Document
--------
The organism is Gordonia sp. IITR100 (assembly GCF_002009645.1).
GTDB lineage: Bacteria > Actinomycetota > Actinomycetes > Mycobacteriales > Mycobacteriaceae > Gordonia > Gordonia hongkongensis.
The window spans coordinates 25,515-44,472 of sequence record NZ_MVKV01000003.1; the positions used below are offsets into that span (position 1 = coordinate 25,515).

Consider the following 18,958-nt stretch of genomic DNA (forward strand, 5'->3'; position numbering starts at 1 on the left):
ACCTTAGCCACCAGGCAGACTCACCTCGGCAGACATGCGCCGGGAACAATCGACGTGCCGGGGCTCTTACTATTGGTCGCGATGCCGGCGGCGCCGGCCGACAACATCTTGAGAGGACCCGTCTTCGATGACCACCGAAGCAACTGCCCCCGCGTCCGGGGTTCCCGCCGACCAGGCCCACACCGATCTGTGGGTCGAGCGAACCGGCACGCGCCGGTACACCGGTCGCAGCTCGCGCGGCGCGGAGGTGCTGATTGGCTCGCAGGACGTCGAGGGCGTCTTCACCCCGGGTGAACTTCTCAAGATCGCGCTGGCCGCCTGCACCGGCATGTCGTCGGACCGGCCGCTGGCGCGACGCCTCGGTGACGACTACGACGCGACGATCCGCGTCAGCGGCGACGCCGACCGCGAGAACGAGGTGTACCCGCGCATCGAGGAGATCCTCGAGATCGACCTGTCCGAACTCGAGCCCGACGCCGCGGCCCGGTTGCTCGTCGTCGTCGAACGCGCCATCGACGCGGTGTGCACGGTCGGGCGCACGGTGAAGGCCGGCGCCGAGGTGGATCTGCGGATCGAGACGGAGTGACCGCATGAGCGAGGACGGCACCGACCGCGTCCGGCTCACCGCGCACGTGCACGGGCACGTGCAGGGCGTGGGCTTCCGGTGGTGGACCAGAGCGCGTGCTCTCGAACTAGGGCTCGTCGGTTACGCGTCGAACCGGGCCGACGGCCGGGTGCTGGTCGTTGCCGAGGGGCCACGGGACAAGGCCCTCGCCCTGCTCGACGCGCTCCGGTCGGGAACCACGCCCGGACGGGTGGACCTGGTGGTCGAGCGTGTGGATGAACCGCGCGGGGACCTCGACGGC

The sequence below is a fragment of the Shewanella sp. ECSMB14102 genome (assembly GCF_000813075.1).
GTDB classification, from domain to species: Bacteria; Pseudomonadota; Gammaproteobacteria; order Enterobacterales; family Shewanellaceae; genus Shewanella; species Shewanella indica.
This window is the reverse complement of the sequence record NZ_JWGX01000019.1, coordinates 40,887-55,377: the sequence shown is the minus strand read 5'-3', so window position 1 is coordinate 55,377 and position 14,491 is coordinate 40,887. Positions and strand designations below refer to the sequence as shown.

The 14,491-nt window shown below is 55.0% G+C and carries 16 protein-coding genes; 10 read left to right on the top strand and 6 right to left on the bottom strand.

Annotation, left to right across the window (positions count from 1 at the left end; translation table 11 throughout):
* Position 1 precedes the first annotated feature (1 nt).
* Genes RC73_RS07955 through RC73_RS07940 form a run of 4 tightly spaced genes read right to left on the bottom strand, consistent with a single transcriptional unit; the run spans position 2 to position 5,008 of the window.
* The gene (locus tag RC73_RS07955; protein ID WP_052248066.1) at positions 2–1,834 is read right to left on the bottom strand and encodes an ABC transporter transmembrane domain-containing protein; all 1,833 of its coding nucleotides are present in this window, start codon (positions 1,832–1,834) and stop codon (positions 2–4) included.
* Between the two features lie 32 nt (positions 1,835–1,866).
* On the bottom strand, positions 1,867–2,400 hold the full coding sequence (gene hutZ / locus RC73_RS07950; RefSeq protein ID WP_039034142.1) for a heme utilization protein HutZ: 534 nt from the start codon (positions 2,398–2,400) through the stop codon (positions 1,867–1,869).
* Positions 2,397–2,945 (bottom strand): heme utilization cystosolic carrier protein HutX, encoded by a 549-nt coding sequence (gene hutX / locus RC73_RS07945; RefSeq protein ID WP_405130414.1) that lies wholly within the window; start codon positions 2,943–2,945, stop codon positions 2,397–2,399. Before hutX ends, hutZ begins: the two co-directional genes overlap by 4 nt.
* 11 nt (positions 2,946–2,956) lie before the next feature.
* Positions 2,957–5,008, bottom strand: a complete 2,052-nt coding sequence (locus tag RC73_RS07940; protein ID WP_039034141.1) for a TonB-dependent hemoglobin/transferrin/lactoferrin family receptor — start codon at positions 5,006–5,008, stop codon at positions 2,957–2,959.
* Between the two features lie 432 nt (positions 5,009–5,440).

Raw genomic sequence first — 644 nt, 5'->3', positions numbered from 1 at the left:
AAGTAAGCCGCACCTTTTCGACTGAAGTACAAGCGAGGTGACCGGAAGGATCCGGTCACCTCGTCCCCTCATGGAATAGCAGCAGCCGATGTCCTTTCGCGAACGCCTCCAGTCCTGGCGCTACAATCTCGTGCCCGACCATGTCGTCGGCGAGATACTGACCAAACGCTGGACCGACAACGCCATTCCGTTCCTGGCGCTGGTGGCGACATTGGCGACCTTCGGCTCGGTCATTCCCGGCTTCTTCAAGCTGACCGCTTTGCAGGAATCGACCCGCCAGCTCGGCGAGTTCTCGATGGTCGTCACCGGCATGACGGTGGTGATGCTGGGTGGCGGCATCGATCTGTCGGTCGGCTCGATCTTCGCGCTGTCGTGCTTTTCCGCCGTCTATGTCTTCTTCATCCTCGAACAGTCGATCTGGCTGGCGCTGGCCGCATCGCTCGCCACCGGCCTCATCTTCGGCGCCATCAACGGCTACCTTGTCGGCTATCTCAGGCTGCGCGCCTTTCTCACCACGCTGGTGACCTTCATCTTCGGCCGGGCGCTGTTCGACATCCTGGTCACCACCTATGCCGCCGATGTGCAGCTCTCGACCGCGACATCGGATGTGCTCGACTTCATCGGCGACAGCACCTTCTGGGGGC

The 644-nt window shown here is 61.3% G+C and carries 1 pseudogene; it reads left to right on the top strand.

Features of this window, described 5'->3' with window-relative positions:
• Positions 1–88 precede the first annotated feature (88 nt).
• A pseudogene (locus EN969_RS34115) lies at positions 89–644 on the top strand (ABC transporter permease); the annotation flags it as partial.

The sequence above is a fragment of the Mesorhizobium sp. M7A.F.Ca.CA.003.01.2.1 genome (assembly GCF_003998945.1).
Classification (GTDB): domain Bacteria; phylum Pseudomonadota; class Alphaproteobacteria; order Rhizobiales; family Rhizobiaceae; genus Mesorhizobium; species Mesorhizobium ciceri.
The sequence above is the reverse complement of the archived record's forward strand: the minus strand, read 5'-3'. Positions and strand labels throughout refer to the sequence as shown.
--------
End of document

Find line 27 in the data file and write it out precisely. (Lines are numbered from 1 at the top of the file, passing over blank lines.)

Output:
Classification (GTDB): domain Bacteria; phylum Pseudomonadota; class Alphaproteobacteria; order Rhizobiales; family Rhizobiaceae; genus Mesorhizobium; species Mesorhizobium ciceri.